The British Essayists, Zväzok 33

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Alexander Chalmers
J. Johnson, 1808

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Strana 199 - He has read all our poets with particular attention to this delicacy of versification, and wonders at the supineness with which their works have been hitherto perused, so that no man has found the sound of a drum in this distich : " When pulpit, drum ecclesiastic, Was beat with fist instead of a stick...
Strana 242 - Here will I hold. If there's a power above us (And that there is, all Nature cries aloud Through all her works), he must delight in virtue ; And that which he delights in must be happy.
Strana 228 - He that thinks with more extent than another, will want words of larger meaning.
Strana 47 - ... of mutilation, or with the excision or laceration of the vital parts ; to examine whether burning irons are felt more acutely by the bone or tendon ; and whether the more lasting agonies are produced by poison forced into the mouth, or injected into the veins.
Strana 6 - ... performed. He that waits for an opportunity to do much at once, may breathe out his life in idle wishes, and regret, in the last hour, his useless intentions, and barren zeal.
Strana i - But in this number of his Idler his spirits seem to run riot; for in the wantonness of his disquisition he forgets, for a moment, even the reverence for that which he held in high respect; and describes " the attendant on a Court" as one " whose business is to watch the looks of a being, weak and foolish as himself.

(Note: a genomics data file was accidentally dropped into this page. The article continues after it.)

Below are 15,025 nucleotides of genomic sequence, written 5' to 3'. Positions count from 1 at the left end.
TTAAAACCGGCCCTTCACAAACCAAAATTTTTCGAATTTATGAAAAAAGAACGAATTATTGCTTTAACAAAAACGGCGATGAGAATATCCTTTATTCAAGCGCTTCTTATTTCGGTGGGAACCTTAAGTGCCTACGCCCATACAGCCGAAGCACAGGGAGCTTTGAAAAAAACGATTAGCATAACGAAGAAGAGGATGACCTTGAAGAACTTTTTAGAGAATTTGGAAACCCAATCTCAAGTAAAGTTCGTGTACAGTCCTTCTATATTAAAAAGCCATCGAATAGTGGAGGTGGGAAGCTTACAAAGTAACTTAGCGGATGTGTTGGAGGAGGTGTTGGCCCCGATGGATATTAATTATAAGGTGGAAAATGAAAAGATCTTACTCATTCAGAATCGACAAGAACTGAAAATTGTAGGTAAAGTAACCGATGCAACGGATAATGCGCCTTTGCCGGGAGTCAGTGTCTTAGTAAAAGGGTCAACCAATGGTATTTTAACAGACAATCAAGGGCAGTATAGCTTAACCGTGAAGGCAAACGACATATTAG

Strana 128 - The trade of advertising is now so near to perfection, that it is not easy to propose any improvement.
Strana 310 - There are few things not purely evil, of which we can say, without some emotion of uneasiness, this is the last. Those who never could agree together, shed tears when mutual discontent has determined them to final separation; of a place which has been frequently visited, though without pleasure, the last look is taken with heaviness of heart...
Strana 257 - The Italian, attends only to the invariable, the great and general ideas which are fixed and inherent in universal nature ; the Dutch, on the contrary, to literal truth and a minute exactness in the detail, as I may say, of nature modified by accident. The attention to these petty peculiarities is the very cause of this naturalness so much admired in the Dutch pictures, which, if we suppose it to be a beauty, is certainly...

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